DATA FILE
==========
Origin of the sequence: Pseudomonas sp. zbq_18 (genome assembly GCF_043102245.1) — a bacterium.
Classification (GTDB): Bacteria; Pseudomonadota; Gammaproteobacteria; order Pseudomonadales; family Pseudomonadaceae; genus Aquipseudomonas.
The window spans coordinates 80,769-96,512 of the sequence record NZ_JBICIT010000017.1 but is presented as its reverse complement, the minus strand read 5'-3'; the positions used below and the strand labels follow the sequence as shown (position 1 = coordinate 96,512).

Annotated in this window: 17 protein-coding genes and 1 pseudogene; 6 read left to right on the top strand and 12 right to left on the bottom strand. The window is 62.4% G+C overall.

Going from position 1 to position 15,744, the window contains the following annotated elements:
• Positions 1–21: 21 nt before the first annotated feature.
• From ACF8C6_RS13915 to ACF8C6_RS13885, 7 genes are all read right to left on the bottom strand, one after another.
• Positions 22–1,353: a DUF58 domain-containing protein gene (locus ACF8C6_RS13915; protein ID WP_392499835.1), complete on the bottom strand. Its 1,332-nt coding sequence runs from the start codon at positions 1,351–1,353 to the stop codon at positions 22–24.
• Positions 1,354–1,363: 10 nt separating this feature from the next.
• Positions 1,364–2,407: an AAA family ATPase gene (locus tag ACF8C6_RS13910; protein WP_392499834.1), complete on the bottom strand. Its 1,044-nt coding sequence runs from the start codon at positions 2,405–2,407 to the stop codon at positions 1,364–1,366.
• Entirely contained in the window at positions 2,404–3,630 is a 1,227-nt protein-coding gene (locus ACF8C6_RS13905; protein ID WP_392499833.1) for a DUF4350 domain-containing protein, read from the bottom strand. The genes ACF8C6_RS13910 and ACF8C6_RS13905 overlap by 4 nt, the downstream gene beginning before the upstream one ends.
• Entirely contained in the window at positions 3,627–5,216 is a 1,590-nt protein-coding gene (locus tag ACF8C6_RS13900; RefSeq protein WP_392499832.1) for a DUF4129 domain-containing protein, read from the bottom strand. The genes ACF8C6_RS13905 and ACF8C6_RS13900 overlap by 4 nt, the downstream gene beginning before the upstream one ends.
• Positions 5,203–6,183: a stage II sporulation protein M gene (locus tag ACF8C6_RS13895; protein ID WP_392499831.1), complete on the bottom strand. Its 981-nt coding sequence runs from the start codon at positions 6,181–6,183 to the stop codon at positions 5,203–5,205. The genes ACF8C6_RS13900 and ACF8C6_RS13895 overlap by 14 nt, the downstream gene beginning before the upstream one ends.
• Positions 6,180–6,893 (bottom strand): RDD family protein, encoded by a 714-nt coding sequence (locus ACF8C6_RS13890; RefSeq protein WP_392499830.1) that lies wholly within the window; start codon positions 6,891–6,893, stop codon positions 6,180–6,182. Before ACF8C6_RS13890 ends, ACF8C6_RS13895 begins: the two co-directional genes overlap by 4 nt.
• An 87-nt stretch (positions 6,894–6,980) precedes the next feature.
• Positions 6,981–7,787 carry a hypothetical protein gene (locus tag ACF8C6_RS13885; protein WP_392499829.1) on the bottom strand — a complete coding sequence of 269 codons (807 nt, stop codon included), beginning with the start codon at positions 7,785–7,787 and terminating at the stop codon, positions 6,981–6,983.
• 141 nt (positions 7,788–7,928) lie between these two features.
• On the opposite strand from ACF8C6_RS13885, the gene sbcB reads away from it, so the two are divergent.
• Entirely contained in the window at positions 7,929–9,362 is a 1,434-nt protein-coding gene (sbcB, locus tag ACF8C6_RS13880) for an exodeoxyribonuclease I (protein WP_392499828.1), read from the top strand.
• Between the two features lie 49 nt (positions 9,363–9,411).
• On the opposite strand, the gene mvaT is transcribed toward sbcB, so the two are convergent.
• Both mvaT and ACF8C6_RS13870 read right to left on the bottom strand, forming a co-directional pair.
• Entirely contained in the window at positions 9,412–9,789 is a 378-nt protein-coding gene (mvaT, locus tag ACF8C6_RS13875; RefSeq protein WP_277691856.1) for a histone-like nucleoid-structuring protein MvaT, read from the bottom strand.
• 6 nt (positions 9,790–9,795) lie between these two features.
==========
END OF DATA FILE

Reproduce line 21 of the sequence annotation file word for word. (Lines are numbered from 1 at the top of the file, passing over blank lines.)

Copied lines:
• On the opposite strand, the gene mvaT is transcribed toward sbcB, so the two are convergent.